Sushi is not only superlative at sashimi and sushi, but they also provide a great array of excellent cooked dishes.
The Missus being ravenous, she couldn’t help asking for the “hotate gratin/帆立グラタン, scallops gratin! French cuisine at a sushi restaurant! Why not!

On the other I couldn’t help ogling at the “botan ebi/牡丹蝦, large prawns” from Hokkaido. I opted for them as sushi nigiri. These large prawns are very sweet and are exclusively eaten raw.

Once again, to prove their freshness, we were served the heads deep-fried!

“Maguro Zuke/鮪付け”, marinated tuna is another morsel that we must have. The tuna, akami/lean part usually is marinated for 10~20 minutes in a mixture of soy sauce, sake and mirin (and other “secret” ingredients) before being placed on the shari/rice ball. Almost makes for a dessert.

One particular creation by Sushi Ko is their Sushi Millefeuille (another French concept?)
They offer two kinds, one international style, the other Japanese style.
For once, we chose the Japanese style:
“kanpachi/間八” or greater Amberjack, “Kazu no Ko/数の子”, or herring roe and cucumber on the first tier, “Katsuo Bushi/鰹節” or dry bonito shavings and chopped thin leeks, the whole surrounded with dressing and “Tobikko/飛び子” or flying fish roe!

From then it was ordering morsels, one set of two/”nikan-二冠” at a time:
“hotate/帆立”, raw scallops muscle part.

“HIrame/平目”, or sole, served pre-seasoned with a little salt and lemon juice. Perfect as it is. No need for soy sauce!

“Me-negi/芽葱”, or leek sprouts for the vegans!

The Missus couldn’t stop and ordered Japanese-style deep-fried oysters!

And the ubiquitous “Ikura mini don/いくらミニ丼”, or mini bowl of rice topped with salmon roe and freshly grated wasabi (from Shizuoka, of course!).

As for me, I will not leave the place without the “Tamagoyaki/卵焼き” or Japanese omellette. Home-made (not all sushi restaurants go through the pain of cooking their own tamagoyaki!”) and artfully cut!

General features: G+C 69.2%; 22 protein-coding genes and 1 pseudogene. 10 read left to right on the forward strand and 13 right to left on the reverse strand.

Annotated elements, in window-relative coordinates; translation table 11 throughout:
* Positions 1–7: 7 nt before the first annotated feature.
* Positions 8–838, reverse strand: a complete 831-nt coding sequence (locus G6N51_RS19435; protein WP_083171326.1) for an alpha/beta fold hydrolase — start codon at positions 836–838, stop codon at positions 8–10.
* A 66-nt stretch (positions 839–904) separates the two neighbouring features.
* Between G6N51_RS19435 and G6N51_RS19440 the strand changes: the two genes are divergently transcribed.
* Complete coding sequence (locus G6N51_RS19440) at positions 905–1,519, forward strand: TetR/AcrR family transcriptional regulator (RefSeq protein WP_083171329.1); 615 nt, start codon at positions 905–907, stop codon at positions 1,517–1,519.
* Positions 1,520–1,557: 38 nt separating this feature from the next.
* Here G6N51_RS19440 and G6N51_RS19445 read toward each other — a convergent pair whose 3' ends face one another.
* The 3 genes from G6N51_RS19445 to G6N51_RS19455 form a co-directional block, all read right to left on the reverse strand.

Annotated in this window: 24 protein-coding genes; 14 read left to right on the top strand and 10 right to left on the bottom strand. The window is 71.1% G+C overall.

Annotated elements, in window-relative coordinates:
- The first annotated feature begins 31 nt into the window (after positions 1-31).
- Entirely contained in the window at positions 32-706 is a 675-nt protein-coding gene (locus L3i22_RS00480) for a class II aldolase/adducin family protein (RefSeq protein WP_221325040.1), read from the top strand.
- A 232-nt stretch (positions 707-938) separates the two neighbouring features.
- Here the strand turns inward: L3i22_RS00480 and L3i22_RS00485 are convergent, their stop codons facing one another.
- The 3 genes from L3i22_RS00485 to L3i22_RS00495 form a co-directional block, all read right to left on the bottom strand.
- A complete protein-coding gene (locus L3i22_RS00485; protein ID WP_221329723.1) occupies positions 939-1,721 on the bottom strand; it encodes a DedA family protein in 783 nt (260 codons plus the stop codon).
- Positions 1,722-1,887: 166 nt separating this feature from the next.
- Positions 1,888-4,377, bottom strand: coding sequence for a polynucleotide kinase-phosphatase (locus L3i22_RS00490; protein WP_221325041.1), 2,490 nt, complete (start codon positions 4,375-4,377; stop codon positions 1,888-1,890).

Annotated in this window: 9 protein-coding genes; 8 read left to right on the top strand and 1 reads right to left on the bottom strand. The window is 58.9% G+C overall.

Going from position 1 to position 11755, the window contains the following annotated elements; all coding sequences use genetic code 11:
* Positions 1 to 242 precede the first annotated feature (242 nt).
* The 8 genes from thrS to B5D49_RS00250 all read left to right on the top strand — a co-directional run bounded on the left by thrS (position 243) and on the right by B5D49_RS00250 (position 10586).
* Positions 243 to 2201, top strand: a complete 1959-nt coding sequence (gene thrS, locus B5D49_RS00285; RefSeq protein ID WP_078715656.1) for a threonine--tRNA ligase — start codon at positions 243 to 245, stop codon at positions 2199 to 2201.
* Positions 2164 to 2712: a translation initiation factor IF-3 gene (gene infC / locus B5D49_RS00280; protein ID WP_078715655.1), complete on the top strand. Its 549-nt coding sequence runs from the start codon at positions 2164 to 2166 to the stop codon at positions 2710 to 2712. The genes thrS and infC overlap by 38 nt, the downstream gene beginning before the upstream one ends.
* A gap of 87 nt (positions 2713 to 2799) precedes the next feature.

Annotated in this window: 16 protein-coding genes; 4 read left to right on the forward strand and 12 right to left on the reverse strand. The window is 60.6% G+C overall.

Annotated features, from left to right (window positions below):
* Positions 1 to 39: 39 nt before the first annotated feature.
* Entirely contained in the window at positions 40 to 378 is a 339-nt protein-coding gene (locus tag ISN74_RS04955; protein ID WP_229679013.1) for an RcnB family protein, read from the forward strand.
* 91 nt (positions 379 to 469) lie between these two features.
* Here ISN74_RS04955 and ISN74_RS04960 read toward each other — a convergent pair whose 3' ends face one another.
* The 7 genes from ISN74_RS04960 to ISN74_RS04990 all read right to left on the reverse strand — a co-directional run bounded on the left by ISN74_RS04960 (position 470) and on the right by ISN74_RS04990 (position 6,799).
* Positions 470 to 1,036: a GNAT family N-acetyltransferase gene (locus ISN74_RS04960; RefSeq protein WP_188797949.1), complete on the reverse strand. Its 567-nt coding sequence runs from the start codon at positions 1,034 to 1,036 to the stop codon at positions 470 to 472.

And the extravagant dessert: “Anago/穴子”, conger eel first grilled to a soft texture and topped with tare/sauce (always original at Sushi Ko!)!

We did have a lot of drink, I can assure you, but we remembered what we savoured!
Next time? Very soon, I’m sure!

Sushi Ko
shizuoka City, Aoi Ku, Ryogae-cho. 2-3-1 (Aoba Koen)
Tel.: 054-2512898
Business Hours: 17:00~25:00. 17:00~23:00 (Sundays)
Closed on Wednesdays
Reservations recommended
Credit cards OK
HOMEPAGE (Japanese)

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Bread + Butter, Comestilblog, Greedy Girl, Bouchon For 2, Zoy Zhang, Hungry Neko, Mangantayon, Elinluv Tidbit Corner, Maison de Christina, Chrys Niles, Lexi, Culinary Musings, Eats and Everything, Bite Me New England, Heather Sweet, Warren Bobrow, 5 Star Foodie, Frank Fariello, Oyster Culture, Ramendo, Alchemist Chef, Ochikeron, Mrs. Lavendula, The Gipsy Chef, Spirited Miu Flavor,
-Sake: Tokyo Through The Drinking Glass, Tokyo Foodcast, Urban Sake, Sake World
-Wine: Palate To Pen
-Beer: Good Beer & Country Boys, Another Pint, Please!
-Japanese Pottery to enjoy your favourite drinks: Yellin Yakimono Gallery

Please check the new postings at:
sake, shochu and sushi

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Today’s Lunch Box/Bento (’09/77)

Today’s Lunch Box/Bento wasa bit of a mistake as the Missus said she would prepare “mazegohan/混ぜご飯” or mixed steamed rice with the crab (“zuwagani/ずわ蟹 or Snow Crab) I bought yesterday. Well, I’ll have to wait for the crab until tonight. LOL

Mind you we had eaten the best part of it last niight already, so instead of including the rest in the rice, she’ll probably serve it with a salad!

So she steamed the rice with a piece of dry konbu/seaweed and finely chopped “Kyo Ninjin/京人参”, a variety of carrot, log, deep-red and sweet originally grownin the Kyoto area.
Once steamed, she mixed the rice with the carrot (which has been left cooking on top of the rice) and black sesame seeds.

As for the garnish, she sauteed very soft/tender pork fillet with mustard and “eringe/エリンゲ”, eringi mushrooms in its fat and sauce.

The straight “tamagoyaki/卵焼き”, Japanese omelette (by straight, I mean she did not include anything else) and the boiled broccli made for a nice colour variation.

As for the salad/dessert, she placed small cuts of “jiro kaki/次郎柿”, sqaut persimmon, and large pointed Shizuoka plum tomato slices over a bed of roughly chopped lettuce and greens.

As I’m presently on a diet (already lost 3 kg in a week without much strain), it does make for a healthy and colourful bento!

RECOMMENDED RELATED SITES:
Warren Bobrow, Bread + Butter, Zoy Zhang, Hungry Neko, Think Twice, Frank Fariello, Mangantayon, Hapabento, Elinluv Tidbit Corner, Tokyo Terrace, Maison de Christina, Chrys Niles,Lexi, Culinary Musings